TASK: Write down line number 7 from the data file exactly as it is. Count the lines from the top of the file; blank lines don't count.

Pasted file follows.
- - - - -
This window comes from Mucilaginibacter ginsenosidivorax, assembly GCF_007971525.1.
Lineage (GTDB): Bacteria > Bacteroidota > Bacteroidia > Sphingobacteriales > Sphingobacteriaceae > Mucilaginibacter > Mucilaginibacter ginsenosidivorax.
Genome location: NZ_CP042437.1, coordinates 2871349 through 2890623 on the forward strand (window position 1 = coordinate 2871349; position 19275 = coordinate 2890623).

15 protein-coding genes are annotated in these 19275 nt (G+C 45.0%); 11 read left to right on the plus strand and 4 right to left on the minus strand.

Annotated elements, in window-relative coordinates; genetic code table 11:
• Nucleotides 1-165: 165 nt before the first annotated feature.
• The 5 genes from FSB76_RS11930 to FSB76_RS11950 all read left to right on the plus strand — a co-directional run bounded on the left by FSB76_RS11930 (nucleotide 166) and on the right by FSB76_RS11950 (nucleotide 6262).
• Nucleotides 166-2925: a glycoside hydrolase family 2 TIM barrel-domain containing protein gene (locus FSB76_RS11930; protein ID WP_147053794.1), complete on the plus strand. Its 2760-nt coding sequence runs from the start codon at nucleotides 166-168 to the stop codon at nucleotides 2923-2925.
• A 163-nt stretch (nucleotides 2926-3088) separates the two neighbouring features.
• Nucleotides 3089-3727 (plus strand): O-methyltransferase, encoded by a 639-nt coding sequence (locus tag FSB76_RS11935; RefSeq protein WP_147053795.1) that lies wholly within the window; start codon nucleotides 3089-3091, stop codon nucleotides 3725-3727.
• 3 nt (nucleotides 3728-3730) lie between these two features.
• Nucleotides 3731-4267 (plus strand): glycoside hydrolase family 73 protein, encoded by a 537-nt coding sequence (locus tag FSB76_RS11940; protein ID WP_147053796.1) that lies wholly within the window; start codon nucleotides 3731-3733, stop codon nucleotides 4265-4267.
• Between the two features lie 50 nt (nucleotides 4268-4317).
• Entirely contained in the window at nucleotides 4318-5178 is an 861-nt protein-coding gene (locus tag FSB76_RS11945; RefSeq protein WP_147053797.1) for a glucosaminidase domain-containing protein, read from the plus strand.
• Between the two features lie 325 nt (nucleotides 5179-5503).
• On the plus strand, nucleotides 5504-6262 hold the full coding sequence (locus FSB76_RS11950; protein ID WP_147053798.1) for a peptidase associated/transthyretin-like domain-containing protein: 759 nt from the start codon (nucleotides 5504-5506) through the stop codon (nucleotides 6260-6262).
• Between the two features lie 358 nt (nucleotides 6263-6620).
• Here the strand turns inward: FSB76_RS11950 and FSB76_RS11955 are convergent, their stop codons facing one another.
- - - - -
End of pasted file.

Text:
• The 5 genes from FSB76_RS11930 to FSB76_RS11950 all read left to right on the plus strand — a co-directional run bounded on the left by FSB76_RS11930 (nucleotide 166) and on the right by FSB76_RS11950 (nucleotide 6262).